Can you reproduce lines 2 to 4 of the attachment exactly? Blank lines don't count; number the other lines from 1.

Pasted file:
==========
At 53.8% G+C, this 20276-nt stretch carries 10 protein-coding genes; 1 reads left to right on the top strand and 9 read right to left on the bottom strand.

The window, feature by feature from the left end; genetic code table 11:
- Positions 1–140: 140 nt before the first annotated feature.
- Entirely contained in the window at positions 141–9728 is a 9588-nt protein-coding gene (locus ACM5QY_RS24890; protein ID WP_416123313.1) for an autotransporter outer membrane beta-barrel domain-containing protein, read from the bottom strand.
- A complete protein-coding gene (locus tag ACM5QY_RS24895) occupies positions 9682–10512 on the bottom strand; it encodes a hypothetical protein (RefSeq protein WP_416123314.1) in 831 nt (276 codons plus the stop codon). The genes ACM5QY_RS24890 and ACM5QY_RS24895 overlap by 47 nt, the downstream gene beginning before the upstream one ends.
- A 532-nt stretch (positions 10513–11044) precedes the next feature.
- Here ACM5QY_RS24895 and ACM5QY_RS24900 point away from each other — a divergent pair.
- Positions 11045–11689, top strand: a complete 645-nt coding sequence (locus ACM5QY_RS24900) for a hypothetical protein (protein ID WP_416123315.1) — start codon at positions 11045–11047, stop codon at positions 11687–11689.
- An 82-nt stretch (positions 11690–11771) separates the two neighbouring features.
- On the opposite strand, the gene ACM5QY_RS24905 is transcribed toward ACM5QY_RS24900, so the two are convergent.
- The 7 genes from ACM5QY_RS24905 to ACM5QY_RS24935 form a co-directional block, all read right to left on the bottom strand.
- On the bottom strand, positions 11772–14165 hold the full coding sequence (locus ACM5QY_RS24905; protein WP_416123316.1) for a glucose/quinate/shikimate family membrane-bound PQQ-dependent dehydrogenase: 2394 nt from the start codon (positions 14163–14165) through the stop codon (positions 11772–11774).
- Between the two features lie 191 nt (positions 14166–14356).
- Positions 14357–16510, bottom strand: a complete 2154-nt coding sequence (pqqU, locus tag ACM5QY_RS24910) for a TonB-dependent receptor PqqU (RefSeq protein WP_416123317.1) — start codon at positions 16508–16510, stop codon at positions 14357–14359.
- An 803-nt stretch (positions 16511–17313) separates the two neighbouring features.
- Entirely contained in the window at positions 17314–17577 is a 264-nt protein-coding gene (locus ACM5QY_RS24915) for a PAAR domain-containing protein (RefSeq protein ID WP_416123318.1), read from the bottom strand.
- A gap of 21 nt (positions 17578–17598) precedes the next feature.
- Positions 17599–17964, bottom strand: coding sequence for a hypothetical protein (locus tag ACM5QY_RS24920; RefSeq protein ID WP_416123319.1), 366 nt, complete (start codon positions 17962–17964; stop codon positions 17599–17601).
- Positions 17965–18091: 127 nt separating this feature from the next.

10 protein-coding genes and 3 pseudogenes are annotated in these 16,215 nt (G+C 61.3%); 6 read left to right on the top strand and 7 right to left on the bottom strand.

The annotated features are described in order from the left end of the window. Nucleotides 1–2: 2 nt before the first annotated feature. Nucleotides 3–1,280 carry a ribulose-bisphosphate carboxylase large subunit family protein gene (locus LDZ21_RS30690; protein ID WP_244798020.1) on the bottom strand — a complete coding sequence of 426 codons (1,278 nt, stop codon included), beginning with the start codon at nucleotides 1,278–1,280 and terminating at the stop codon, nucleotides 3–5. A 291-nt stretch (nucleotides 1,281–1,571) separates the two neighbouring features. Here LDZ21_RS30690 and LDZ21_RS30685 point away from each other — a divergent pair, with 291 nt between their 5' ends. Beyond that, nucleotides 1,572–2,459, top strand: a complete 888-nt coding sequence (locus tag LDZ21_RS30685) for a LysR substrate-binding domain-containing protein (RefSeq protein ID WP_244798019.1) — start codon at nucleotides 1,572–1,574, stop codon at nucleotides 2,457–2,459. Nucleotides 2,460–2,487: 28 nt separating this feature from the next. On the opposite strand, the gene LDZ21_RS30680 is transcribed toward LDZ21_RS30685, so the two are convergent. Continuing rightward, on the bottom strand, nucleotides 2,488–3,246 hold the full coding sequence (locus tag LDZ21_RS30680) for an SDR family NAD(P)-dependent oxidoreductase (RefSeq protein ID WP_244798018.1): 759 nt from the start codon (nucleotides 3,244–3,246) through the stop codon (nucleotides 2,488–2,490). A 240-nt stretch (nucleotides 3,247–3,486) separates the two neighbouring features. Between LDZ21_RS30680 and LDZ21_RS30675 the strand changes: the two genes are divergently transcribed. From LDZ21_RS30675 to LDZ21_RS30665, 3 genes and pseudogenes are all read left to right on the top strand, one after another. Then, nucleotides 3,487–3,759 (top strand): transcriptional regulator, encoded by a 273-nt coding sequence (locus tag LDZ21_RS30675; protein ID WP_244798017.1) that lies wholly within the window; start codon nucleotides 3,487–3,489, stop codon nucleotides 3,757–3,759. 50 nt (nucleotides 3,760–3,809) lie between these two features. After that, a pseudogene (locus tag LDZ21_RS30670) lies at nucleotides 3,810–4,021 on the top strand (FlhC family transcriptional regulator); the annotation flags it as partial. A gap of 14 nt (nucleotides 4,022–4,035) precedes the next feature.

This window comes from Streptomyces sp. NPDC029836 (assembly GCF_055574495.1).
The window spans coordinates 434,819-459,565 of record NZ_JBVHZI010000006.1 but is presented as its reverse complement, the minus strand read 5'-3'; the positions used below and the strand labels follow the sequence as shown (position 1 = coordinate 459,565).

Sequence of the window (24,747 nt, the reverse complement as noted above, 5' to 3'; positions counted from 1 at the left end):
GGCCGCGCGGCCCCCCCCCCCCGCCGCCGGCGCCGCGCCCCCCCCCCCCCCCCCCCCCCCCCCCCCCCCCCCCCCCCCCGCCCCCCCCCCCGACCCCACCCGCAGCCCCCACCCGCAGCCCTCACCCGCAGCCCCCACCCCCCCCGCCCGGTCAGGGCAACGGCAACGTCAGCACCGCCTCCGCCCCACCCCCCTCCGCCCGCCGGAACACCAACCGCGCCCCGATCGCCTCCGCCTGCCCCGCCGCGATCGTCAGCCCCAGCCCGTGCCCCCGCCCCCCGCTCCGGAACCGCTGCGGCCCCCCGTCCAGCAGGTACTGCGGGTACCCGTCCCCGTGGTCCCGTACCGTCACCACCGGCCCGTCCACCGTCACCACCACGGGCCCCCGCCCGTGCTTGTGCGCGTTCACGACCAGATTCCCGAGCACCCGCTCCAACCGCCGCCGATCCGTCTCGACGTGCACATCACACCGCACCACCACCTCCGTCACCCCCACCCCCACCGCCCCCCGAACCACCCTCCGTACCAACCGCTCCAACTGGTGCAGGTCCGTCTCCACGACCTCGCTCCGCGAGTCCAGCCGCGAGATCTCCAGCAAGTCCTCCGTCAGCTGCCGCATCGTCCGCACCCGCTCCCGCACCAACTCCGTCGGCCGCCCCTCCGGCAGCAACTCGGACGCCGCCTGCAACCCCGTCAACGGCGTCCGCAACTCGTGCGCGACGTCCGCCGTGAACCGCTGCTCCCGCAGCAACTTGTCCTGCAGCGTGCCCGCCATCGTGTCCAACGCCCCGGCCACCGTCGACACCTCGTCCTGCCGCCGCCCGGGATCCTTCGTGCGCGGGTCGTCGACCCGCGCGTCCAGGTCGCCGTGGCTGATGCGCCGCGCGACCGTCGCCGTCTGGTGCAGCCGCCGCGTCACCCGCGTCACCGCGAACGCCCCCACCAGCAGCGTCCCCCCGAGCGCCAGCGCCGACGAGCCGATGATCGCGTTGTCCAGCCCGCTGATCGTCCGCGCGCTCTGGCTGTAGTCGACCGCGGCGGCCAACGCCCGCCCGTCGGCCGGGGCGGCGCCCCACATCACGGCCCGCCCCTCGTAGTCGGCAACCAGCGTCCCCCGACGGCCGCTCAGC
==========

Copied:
The window, feature by feature from the left end; genetic code table 11:
- Positions 1–140: 140 nt before the first annotated feature.
- Entirely contained in the window at positions 141–9728 is a 9588-nt protein-coding gene (locus ACM5QY_RS24890; protein ID WP_416123313.1) for an autotransporter outer membrane beta-barrel domain-containing protein, read from the bottom strand.